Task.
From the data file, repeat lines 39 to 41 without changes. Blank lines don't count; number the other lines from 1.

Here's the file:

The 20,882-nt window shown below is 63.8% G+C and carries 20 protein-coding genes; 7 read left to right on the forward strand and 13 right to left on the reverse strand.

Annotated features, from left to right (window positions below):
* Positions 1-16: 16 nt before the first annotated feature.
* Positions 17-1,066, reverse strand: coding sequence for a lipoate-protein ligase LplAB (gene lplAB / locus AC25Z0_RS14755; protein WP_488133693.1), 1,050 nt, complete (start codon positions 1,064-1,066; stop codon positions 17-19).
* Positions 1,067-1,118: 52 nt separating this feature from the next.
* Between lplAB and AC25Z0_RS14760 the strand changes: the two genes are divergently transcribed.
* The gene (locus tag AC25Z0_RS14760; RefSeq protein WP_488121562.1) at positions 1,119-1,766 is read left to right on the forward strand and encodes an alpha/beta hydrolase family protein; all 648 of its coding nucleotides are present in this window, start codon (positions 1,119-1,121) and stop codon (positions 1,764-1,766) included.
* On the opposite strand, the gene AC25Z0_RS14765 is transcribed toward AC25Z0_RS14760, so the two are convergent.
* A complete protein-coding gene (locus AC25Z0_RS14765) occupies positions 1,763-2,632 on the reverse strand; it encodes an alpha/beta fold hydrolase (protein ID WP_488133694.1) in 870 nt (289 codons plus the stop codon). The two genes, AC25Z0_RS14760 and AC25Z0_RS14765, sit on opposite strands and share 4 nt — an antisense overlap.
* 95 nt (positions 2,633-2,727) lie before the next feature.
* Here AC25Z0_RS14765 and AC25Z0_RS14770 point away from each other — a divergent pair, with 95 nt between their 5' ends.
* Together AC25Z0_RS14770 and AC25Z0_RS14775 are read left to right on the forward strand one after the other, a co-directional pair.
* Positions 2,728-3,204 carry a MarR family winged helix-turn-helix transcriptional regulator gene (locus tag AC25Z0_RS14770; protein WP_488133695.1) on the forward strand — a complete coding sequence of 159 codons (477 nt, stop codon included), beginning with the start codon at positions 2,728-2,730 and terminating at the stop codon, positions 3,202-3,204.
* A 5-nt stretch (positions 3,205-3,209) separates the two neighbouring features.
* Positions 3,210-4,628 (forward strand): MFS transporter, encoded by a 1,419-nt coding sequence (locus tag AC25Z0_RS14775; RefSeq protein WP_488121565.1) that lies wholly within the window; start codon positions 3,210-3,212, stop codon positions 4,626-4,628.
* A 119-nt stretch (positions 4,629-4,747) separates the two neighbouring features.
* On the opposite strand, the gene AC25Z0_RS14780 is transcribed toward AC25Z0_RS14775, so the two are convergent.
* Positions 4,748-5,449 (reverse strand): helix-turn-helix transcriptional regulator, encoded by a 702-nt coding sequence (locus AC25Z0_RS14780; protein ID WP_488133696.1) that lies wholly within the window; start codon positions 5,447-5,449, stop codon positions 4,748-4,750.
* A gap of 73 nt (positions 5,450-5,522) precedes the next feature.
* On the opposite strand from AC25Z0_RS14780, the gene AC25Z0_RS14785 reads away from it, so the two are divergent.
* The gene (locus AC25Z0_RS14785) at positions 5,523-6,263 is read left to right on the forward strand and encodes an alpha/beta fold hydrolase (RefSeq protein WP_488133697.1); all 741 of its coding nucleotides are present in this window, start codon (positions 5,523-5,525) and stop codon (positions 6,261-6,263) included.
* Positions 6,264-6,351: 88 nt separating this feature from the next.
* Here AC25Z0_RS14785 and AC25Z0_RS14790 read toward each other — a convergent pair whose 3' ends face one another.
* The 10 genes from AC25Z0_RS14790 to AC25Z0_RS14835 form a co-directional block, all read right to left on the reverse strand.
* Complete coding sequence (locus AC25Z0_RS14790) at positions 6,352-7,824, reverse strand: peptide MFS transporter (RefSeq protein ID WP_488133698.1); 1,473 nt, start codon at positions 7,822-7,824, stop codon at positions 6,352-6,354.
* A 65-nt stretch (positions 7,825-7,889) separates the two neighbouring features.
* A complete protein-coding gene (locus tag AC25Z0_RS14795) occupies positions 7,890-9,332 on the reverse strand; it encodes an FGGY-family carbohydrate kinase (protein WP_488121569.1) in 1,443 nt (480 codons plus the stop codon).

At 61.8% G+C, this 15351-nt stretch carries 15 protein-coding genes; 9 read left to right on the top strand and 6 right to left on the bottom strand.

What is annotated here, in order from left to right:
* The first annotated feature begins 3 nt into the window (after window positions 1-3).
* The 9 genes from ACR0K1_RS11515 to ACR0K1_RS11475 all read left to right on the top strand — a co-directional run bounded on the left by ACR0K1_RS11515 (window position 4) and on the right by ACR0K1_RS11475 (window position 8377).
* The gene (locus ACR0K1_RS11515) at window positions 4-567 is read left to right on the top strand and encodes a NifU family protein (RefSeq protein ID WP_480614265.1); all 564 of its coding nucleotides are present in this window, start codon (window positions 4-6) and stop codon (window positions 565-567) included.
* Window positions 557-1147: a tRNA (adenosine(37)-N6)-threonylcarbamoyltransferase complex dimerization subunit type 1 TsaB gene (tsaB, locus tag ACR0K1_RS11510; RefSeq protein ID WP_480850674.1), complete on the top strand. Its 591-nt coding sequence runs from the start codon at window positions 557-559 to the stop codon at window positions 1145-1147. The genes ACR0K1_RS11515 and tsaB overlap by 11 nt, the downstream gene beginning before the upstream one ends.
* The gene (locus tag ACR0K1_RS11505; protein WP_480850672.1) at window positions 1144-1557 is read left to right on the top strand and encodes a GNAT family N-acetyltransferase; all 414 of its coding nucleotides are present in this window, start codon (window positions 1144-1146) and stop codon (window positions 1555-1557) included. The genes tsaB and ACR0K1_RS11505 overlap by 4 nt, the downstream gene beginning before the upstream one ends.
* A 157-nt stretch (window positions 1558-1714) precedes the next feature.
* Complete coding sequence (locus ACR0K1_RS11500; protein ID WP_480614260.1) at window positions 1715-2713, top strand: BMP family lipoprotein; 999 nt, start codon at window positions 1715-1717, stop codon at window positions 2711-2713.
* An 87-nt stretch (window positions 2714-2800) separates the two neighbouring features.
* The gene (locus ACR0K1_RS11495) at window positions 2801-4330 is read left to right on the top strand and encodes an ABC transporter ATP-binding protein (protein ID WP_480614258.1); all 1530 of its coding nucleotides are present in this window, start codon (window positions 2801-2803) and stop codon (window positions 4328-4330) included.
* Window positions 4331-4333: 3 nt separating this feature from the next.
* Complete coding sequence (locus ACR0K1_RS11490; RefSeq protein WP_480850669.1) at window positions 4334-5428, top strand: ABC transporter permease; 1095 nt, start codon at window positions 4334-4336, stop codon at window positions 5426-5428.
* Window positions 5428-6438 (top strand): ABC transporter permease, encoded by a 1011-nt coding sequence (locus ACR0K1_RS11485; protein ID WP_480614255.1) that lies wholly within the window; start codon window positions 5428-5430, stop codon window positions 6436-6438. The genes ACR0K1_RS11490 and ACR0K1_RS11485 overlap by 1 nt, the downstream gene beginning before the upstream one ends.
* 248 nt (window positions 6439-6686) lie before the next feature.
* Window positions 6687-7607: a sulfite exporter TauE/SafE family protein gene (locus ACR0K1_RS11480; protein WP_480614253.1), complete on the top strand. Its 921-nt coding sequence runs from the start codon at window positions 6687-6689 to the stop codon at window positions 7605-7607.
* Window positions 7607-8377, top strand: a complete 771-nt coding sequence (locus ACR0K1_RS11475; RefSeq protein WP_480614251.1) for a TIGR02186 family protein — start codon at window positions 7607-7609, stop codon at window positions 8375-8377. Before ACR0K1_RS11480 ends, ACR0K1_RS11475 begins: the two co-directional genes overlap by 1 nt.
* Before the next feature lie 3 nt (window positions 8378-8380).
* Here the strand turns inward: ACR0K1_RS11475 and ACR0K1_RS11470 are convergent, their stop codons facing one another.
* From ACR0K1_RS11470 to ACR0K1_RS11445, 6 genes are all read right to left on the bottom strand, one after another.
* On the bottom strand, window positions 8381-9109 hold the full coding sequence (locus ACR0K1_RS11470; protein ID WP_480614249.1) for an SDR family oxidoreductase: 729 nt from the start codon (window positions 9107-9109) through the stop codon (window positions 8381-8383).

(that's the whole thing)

* Window positions 4331-4333: 3 nt separating this feature from the next.
* Complete coding sequence (locus ACR0K1_RS11490; RefSeq protein WP_480850669.1) at window positions 4334-5428, top strand: ABC transporter permease; 1095 nt, start codon at window positions 4334-4336, stop codon at window positions 5426-5428.
* Window positions 5428-6438 (top strand): ABC transporter permease, encoded by a 1011-nt coding sequence (locus ACR0K1_RS11485; protein ID WP_480614255.1) that lies wholly within the window; start codon window positions 5428-5430, stop codon window positions 6436-6438. The genes ACR0K1_RS11490 and ACR0K1_RS11485 overlap by 1 nt, the downstream gene beginning before the upstream one ends.